Although patient treatment usually falls into recognizable categories, therapists may have conflicting views on what is benign enough to be ignored in their patients’ behavior and what should be directly addressed. In Mirror Image the murder of one of Rinaldi’s patients outrages one of Rinaldi’s colleagues to the extent that violence ensues between the two doctors. Events progress even more dangerously so that Rinaldi becomes a murder suspect twice over. The hits just keep on coming for the good doctor when he crosses a magnate wealthy beyond our ken who is determined to ruin the doctor’s reputation in a national media campaign.

bookRinaldi’s personal experience with trauma has made him a better therapist, but he isn’t immune to conflict surrounding survivors as they cope with the aftermath of violence. Fever Dream blurs the line between his own desires and the reality of the crime itself as well as his unwilling entanglement in a public official’s political ambitions. As if the doctor weren’t tasked enough, he seems helpless as one colleague shuts him out for personal reasons while another is busy blazing a self-destructive path through Pittsburgh. The death threats meant to muddy the waters even more have the opposite effect on Rinaldi as he begins to see the pattern of how it all fits together.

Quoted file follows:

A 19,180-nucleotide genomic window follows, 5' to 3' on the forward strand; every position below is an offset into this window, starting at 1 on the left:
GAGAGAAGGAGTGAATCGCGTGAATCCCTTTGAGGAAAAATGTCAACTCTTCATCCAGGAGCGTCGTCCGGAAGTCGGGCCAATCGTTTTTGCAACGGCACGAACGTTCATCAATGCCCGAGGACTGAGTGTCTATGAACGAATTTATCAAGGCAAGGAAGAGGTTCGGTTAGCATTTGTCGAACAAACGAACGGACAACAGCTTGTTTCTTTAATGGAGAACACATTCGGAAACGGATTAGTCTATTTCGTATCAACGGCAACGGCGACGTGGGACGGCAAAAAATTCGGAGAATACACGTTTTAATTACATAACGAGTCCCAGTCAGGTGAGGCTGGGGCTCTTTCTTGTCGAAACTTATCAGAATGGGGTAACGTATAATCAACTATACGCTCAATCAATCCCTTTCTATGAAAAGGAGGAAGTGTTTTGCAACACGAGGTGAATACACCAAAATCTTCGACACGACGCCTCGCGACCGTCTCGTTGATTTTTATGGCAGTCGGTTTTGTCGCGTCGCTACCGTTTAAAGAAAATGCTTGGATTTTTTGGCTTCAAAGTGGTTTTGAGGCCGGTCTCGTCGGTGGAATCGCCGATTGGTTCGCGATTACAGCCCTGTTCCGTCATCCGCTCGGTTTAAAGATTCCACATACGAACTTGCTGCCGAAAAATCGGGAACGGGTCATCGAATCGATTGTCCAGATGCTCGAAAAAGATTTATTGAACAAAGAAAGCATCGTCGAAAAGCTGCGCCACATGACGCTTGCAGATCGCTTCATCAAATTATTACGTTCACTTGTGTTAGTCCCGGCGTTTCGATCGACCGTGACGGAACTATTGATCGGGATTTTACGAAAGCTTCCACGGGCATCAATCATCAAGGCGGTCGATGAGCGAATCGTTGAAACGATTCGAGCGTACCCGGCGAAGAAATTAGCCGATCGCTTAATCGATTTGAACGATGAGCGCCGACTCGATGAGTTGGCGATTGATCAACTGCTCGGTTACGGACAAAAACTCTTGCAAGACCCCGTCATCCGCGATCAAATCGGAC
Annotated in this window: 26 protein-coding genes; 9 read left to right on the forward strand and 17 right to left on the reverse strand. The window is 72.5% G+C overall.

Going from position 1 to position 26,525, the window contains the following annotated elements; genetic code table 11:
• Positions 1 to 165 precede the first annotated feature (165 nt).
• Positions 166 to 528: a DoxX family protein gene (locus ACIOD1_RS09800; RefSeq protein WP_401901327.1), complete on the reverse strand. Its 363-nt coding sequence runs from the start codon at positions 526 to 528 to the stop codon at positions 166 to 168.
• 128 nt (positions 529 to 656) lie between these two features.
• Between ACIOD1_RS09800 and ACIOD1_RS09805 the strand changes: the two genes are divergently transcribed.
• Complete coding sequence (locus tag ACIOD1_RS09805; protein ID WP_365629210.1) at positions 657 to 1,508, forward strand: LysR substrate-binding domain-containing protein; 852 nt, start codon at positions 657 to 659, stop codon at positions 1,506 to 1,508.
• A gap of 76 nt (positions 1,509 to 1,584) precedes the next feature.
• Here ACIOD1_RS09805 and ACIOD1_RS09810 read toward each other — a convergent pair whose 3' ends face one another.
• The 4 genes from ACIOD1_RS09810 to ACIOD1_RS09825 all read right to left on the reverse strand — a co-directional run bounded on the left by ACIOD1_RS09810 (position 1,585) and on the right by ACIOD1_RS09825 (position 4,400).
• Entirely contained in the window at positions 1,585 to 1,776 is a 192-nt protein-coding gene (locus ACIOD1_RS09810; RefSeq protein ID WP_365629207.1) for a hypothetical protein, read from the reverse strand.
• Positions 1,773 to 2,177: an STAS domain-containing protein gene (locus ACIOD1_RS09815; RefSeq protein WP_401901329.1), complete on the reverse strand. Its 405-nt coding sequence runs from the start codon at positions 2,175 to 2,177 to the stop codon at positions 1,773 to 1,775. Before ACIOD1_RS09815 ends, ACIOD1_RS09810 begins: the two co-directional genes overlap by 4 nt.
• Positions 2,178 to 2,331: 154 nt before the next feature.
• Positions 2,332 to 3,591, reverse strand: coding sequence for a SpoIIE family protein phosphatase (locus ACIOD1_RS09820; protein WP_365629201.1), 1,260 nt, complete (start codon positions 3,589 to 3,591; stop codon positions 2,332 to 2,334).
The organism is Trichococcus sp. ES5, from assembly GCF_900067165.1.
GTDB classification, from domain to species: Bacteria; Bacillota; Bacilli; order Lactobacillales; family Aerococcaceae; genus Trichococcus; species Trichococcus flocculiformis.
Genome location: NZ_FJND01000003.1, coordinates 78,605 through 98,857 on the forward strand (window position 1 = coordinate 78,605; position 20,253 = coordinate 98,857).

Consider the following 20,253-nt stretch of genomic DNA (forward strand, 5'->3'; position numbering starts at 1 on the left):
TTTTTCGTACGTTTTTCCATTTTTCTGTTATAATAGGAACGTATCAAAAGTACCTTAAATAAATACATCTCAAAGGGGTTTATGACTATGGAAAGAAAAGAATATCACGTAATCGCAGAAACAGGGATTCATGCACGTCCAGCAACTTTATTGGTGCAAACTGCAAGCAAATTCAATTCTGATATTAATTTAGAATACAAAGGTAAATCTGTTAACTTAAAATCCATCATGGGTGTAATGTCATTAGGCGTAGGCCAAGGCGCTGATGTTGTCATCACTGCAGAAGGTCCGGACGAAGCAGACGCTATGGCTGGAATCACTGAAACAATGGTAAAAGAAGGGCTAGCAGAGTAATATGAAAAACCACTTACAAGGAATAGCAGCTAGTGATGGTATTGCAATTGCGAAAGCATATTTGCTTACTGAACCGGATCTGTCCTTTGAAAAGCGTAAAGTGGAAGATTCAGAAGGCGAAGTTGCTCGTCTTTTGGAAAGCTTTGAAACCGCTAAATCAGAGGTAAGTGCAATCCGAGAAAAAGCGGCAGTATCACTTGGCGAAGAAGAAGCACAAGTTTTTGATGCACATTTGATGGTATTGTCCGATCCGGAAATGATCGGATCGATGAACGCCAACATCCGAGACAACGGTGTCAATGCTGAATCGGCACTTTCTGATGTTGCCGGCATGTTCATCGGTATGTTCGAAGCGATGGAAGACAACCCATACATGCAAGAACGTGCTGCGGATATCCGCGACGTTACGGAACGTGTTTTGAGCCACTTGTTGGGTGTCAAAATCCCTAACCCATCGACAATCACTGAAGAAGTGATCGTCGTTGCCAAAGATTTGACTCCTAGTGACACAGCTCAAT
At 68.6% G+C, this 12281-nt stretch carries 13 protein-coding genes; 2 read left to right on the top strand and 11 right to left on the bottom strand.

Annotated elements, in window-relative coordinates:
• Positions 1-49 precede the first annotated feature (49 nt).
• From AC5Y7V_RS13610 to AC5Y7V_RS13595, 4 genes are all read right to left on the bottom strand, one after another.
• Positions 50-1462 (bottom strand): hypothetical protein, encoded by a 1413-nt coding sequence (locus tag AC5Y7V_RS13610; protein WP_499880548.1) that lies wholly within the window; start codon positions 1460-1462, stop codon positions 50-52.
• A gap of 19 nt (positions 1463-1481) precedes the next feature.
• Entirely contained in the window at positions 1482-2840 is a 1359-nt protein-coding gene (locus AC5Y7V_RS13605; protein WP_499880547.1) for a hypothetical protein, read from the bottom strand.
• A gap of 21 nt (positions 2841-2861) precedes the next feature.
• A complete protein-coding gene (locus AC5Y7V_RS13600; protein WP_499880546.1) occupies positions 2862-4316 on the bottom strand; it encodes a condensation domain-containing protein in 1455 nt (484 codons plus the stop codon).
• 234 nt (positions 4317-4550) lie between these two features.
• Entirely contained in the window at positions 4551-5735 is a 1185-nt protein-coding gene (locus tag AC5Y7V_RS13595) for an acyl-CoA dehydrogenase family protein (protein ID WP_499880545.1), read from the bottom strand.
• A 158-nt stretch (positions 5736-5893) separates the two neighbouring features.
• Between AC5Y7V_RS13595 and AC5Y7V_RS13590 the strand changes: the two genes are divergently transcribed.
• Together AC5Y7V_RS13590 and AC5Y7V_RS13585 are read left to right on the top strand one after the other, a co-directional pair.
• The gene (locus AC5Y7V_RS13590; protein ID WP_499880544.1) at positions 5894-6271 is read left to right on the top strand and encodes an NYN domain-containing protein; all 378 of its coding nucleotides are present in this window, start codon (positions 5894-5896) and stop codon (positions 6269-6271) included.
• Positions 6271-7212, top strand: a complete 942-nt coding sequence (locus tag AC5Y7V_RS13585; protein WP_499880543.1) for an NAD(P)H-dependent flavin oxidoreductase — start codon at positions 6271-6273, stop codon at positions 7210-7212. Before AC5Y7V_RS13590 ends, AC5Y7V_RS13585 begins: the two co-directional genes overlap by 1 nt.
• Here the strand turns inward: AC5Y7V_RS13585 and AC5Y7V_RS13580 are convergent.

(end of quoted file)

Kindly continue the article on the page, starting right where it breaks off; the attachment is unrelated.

bookImagine what it must be like to have violent, aberrant behavior as the focus of your profession. Such is the case for Lyle Barnes in Night Terrors. Years of exposure to the worst individuals civilization has to offer has taken its toll on the veteran profiler in the form of the sleep disorder, night terrors. That he is also the focus of an assassin ups the stakes. Barnes disappears from protective custody before Rinaldi can begin to help him, complicating all of the above. As always, Rinaldi becomes more involved that he would like doing his best to help the mother of a killer she affirms is innocent—all evidence to the contrary.

These first three Rinaldi novels are so full of plots and characters that readers are kept busy indeed. Not only does Dr. Rinaldi have his hands full with patients in various stages of psychological health, he is finding his way back to a love life after years of mourning and is the go-to therapist for local and national law enforcement. What keeps me reading despite sometimes wanting a flow chart is that Rinaldi is a man we would all like to know. Despite conflict he is centered and innately positive. As a colleague, a friend, or a lover Rinaldi is a man to have on your side. Despite his often clouded vision or because of it, the doctor is immediately likable and one cares for him and for what happens to him. I look forward to the next Rinaldi novel, Phantom Limb (2014). I’m late to the party in reading these novels, but the party is still going on!